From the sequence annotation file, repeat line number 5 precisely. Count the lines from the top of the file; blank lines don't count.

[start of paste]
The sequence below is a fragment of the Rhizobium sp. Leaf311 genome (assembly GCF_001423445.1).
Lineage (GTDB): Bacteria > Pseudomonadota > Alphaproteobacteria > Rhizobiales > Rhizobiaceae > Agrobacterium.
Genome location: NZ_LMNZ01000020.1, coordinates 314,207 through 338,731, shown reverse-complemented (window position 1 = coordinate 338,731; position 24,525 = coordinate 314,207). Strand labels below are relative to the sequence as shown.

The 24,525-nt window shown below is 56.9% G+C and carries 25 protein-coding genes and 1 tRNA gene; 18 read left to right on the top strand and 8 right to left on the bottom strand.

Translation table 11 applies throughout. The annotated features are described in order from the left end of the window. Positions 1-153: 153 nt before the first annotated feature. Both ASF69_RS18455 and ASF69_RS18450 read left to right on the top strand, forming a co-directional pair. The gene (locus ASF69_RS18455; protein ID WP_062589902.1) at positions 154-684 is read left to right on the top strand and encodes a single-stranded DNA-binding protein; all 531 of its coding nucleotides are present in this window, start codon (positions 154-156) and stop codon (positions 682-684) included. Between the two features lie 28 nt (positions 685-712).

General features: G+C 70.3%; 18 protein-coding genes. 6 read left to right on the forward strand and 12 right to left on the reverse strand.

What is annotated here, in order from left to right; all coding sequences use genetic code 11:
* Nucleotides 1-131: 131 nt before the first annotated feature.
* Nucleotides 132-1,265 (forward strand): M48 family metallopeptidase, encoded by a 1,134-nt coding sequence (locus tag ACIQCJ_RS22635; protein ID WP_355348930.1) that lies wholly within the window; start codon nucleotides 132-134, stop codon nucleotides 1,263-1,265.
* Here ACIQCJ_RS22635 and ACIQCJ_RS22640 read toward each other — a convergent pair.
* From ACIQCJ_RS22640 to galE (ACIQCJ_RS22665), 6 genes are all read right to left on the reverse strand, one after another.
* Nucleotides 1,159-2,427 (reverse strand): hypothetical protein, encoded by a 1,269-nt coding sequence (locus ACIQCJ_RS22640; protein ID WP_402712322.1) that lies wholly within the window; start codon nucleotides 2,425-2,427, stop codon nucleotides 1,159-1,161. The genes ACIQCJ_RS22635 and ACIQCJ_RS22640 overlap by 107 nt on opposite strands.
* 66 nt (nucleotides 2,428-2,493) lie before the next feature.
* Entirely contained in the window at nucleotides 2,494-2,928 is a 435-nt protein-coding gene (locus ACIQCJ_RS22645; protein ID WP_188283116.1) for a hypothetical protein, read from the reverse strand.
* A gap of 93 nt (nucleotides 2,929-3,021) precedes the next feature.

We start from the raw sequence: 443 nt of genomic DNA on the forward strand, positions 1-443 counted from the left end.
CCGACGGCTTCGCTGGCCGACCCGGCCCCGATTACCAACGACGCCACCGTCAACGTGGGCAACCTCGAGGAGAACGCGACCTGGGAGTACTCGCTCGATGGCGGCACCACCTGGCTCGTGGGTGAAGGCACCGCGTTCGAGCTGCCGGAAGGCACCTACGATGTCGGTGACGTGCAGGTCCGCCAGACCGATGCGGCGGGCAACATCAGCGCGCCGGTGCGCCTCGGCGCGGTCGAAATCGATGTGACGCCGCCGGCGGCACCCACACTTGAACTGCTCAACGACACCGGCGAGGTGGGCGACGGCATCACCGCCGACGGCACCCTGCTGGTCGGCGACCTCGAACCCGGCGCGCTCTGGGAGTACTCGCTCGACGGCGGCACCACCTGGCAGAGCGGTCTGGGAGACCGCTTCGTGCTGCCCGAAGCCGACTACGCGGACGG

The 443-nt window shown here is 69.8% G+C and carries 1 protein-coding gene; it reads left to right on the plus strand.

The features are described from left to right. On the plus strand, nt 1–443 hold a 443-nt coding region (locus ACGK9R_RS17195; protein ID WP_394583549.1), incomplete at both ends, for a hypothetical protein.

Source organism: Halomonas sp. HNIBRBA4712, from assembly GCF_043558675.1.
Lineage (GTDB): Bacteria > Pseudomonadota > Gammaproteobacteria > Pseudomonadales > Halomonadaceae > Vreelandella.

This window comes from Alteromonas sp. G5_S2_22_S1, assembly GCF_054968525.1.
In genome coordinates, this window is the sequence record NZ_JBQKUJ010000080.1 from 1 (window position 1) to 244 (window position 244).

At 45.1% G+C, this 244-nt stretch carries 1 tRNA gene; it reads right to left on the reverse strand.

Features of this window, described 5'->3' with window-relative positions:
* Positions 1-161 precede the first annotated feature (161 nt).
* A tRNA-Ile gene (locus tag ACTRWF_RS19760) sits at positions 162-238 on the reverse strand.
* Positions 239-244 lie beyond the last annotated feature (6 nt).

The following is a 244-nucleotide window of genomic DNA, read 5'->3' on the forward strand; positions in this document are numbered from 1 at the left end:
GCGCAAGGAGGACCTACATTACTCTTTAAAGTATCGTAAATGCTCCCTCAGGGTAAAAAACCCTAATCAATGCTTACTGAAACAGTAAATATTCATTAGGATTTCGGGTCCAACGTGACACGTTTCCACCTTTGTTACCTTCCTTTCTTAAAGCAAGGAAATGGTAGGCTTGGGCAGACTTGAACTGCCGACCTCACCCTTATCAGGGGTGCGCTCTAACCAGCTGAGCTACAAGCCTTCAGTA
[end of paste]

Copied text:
Translation table 11 applies throughout. The annotated features are described in order from the left end of the window. Positions 1-153: 153 nt before the first annotated feature. Both ASF69_RS18455 and ASF69_RS18450 read left to right on the top strand, forming a co-directional pair. The gene (locus ASF69_RS18455; protein ID WP_062589902.1) at positions 154-684 is read left to right on the top strand and encodes a single-stranded DNA-binding protein; all 531 of its coding nucleotides are present in this window, start codon (positions 154-156) and stop codon (positions 682-684) included. Between the two features lie 28 nt (positions 685-712).